Whatever Happened To Baby Java?

Java is poised to take off in the mobile marketplace. But, says Giga VP Carl Zetie, there are still formidable barriers to overcome.

InformationWeek Staff, Contributor

December 12, 2001

6 Min Read

It's been a long time coming, but 2002 may finally be the breakout year for Java on mobile devices. If all goes well, by the end of 2002 we could be seeing Java deployed on millions of PDAs and tens of millions of phones. That would be a huge relief to the promoters of a technology that is long overdue and under delivered, and what that would do to the mobile market is nothing short of revolutionary. But first, there are formidable barriers to overcome.

The statistics for Java-enabled mobile devices are striking. NTT DoCoMo Inc. has already shipped about 8 million Java handsets to its almost 29 million subscribers, and Nokia Corp. is projecting that it will sell 50 million Java-enabled handsets in 2002, and a similar number in 2003. Even if Nokia is only half right, in 12 months the number of Java-enabled handsets will overtake the total to date of all competing PDAs, making Java the de facto standard for mobile applications.

Of course, small, cheap Java phones don't compare in functionality to Palm Inc. or Compaq iPAQ PDAs (although Java-centric PDAs such as Sharp Electronics Corp.'s new Linux-based device and the next-generation BlackBerry from Research In Motion Ltd. might), so the numbers game is a little unfair. Furthermore, there's no guarantee that users will take advantage of the Java applications that their phones will be capable of running (just as tens of millions of Wireless Application Protocol browsers go unused). However, evolving standards, increasingly sophisticated devices, and growing familiarity mean that over time the floodgates are likely to open.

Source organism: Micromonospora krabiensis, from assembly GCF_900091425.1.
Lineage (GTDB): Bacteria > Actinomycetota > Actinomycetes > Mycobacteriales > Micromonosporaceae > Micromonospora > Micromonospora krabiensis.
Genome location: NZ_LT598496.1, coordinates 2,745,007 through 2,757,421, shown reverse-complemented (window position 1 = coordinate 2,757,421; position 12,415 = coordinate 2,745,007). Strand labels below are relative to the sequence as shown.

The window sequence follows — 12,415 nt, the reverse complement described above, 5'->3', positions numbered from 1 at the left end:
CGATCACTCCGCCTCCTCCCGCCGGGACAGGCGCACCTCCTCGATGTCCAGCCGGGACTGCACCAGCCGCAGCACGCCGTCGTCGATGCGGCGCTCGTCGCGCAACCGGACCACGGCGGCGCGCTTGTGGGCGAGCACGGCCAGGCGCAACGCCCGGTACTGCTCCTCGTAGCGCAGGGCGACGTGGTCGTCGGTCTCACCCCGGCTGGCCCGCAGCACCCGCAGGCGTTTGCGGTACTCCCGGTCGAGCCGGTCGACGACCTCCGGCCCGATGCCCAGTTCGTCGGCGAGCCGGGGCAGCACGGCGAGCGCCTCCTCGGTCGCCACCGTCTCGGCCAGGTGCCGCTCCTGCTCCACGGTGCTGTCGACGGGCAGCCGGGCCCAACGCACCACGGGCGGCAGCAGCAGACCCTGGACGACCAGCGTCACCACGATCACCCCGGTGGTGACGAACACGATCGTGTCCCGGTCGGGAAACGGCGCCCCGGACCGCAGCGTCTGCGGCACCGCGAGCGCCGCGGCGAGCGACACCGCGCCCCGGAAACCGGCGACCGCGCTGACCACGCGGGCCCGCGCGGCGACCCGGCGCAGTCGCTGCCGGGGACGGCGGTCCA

The Standard Challenges
One of the biggest challenges is a muddy standards picture. Java on small devices is defined by Java 2 Platform, Micro Edition (J2ME), a cousin to the more familiar Java 2, Enterprise Edition. Like J2EE, J2ME standards are managed via the Java Community Process, and nearly every major vendor, including carriers, handset makers, and software developers, is participating in the process.

Unlike J2EE, J2ME is not one standard but a veritable alphabet soup of related standards. Early in the standardization process, the industry realized that no one standard could satisfy the requirements of all mobile devices, from the smallest of phones with memory measured in tens of kilobytes, to Web pads that fall barely short of Windows laptops in their specs. To address the different classes of devices, there are a number of "profiles," each under the auspices of an "Expert Group" subcommittee, and each targeting a different design point. In theory, this is a great solution; in practice it risks getting bogged down in its own complexity.

So far the only profile to emerge from committee to be implemented on production devices (such as Motorola Inc.'s iDEN phones on the Nextel network) is the low-end Mobile Information Device Profile. MIDP's capabilities are intentionally extremely limited so that MIDP can run on as many devices as possible, but don't expect to replace native applications on Palm or a Nokia 9210 with MIDP apps. MIDP is likely to be pervasive on high-volume low-end devices, but even if it achieves numerical superiority it alone isn't enough to establish Java as the dominant platform for mobile devices.